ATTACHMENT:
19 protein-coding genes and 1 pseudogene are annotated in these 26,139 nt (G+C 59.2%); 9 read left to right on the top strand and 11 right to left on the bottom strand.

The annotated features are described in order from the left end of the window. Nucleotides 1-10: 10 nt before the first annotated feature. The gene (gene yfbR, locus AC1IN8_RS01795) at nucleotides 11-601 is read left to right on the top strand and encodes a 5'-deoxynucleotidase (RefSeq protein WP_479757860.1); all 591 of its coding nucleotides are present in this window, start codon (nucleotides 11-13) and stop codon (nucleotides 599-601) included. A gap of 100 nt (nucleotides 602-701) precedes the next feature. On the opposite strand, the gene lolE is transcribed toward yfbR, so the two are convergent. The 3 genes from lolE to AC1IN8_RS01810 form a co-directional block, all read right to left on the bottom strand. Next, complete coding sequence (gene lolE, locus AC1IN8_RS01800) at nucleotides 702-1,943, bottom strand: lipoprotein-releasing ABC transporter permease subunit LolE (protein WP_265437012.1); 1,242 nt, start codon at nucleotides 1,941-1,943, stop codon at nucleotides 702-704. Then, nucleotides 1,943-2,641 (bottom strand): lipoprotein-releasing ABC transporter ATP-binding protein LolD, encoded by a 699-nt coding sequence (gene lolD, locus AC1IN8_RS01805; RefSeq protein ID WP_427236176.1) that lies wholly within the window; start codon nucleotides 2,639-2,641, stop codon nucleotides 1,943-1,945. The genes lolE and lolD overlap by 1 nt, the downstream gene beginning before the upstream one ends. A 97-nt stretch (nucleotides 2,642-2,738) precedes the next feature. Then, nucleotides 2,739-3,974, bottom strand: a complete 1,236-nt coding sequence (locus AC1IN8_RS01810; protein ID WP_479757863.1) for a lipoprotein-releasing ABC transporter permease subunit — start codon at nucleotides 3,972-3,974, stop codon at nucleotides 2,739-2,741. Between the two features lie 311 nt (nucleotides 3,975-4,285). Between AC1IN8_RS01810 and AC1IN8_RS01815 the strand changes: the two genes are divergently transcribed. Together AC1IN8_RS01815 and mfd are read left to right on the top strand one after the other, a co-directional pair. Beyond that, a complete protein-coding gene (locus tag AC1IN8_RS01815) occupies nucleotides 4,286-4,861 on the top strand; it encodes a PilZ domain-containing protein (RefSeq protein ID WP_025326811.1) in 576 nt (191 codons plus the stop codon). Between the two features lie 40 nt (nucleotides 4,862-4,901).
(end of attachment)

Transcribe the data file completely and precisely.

19 protein-coding genes and 1 pseudogene are annotated in these 26,139 nt (G+C 59.2%); 9 read left to right on the top strand and 11 right to left on the bottom strand.

The annotated features are described in order from the left end of the window. Nucleotides 1-10: 10 nt before the first annotated feature. The gene (gene yfbR, locus AC1IN8_RS01795) at nucleotides 11-601 is read left to right on the top strand and encodes a 5'-deoxynucleotidase (RefSeq protein WP_479757860.1); all 591 of its coding nucleotides are present in this window, start codon (nucleotides 11-13) and stop codon (nucleotides 599-601) included. A gap of 100 nt (nucleotides 602-701) precedes the next feature. On the opposite strand, the gene lolE is transcribed toward yfbR, so the two are convergent. The 3 genes from lolE to AC1IN8_RS01810 form a co-directional block, all read right to left on the bottom strand. Next, complete coding sequence (gene lolE, locus AC1IN8_RS01800) at nucleotides 702-1,943, bottom strand: lipoprotein-releasing ABC transporter permease subunit LolE (protein WP_265437012.1); 1,242 nt, start codon at nucleotides 1,941-1,943, stop codon at nucleotides 702-704. Then, nucleotides 1,943-2,641 (bottom strand): lipoprotein-releasing ABC transporter ATP-binding protein LolD, encoded by a 699-nt coding sequence (gene lolD, locus AC1IN8_RS01805; RefSeq protein ID WP_427236176.1) that lies wholly within the window; start codon nucleotides 2,639-2,641, stop codon nucleotides 1,943-1,945. The genes lolE and lolD overlap by 1 nt, the downstream gene beginning before the upstream one ends. A 97-nt stretch (nucleotides 2,642-2,738) precedes the next feature. Then, nucleotides 2,739-3,974, bottom strand: a complete 1,236-nt coding sequence (locus AC1IN8_RS01810; protein ID WP_479757863.1) for a lipoprotein-releasing ABC transporter permease subunit — start codon at nucleotides 3,972-3,974, stop codon at nucleotides 2,739-2,741. Between the two features lie 311 nt (nucleotides 3,975-4,285). Between AC1IN8_RS01810 and AC1IN8_RS01815 the strand changes: the two genes are divergently transcribed. Together AC1IN8_RS01815 and mfd are read left to right on the top strand one after the other, a co-directional pair. Beyond that, a complete protein-coding gene (locus tag AC1IN8_RS01815) occupies nucleotides 4,286-4,861 on the top strand; it encodes a PilZ domain-containing protein (RefSeq protein ID WP_025326811.1) in 576 nt (191 codons plus the stop codon). Between the two features lie 40 nt (nucleotides 4,862-4,901).